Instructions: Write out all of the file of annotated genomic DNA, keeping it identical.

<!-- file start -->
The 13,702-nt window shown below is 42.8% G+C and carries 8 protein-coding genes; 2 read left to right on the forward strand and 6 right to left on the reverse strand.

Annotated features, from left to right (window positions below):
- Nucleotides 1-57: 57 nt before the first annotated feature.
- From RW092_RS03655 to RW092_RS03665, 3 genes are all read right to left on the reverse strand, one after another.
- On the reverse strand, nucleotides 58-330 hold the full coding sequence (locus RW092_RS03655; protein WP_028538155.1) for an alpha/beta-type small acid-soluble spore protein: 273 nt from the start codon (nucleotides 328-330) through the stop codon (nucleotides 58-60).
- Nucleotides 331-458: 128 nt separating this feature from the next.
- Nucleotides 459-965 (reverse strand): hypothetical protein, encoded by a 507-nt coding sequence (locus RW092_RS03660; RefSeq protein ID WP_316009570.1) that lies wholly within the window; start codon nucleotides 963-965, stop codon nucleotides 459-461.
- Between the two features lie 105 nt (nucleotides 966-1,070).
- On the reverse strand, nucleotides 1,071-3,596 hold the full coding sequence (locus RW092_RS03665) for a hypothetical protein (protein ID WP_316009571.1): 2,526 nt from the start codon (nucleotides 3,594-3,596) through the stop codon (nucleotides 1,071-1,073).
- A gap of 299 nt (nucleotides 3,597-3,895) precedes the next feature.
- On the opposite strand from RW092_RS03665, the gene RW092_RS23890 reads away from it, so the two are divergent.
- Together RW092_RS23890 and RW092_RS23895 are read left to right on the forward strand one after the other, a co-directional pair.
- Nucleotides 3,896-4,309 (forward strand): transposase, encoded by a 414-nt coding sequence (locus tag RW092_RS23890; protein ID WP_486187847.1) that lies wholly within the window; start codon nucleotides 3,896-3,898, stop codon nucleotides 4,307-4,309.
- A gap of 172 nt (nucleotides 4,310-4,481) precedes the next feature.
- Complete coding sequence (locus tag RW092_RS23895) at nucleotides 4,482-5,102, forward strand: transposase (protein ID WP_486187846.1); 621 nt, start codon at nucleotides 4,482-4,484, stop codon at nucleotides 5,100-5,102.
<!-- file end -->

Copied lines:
The 13,702-nt window shown below is 42.8% G+C and carries 8 protein-coding genes; 2 read left to right on the forward strand and 6 right to left on the reverse strand.

Annotated features, from left to right (window positions below):
- Nucleotides 1-57: 57 nt before the first annotated feature.
- From RW092_RS03655 to RW092_RS03665, 3 genes are all read right to left on the reverse strand, one after another.
- On the reverse strand, nucleotides 58-330 hold the full coding sequence (locus RW092_RS03655; protein WP_028538155.1) for an alpha/beta-type small acid-soluble spore protein: 273 nt from the start codon (nucleotides 328-330) through the stop codon (nucleotides 58-60).
- Nucleotides 331-458: 128 nt separating this feature from the next.
- Nucleotides 459-965 (reverse strand): hypothetical protein, encoded by a 507-nt coding sequence (locus RW092_RS03660; RefSeq protein ID WP_316009570.1) that lies wholly within the window; start codon nucleotides 963-965, stop codon nucleotides 459-461.
- Between the two features lie 105 nt (nucleotides 966-1,070).
- On the reverse strand, nucleotides 1,071-3,596 hold the full coding sequence (locus RW092_RS03665) for a hypothetical protein (protein ID WP_316009571.1): 2,526 nt from the start codon (nucleotides 3,594-3,596) through the stop codon (nucleotides 1,071-1,073).
- A gap of 299 nt (nucleotides 3,597-3,895) precedes the next feature.
- On the opposite strand from RW092_RS03665, the gene RW092_RS23890 reads away from it, so the two are divergent.
- Together RW092_RS23890 and RW092_RS23895 are read left to right on the forward strand one after the other, a co-directional pair.
- Nucleotides 3,896-4,309 (forward strand): transposase, encoded by a 414-nt coding sequence (locus tag RW092_RS23890; protein ID WP_486187847.1) that lies wholly within the window; start codon nucleotides 3,896-3,898, stop codon nucleotides 4,307-4,309.
- A gap of 172 nt (nucleotides 4,310-4,481) precedes the next feature.
- Complete coding sequence (locus tag RW092_RS23895) at nucleotides 4,482-5,102, forward strand: transposase (protein ID WP_486187846.1); 621 nt, start codon at nucleotides 4,482-4,484, stop codon at nucleotides 5,100-5,102.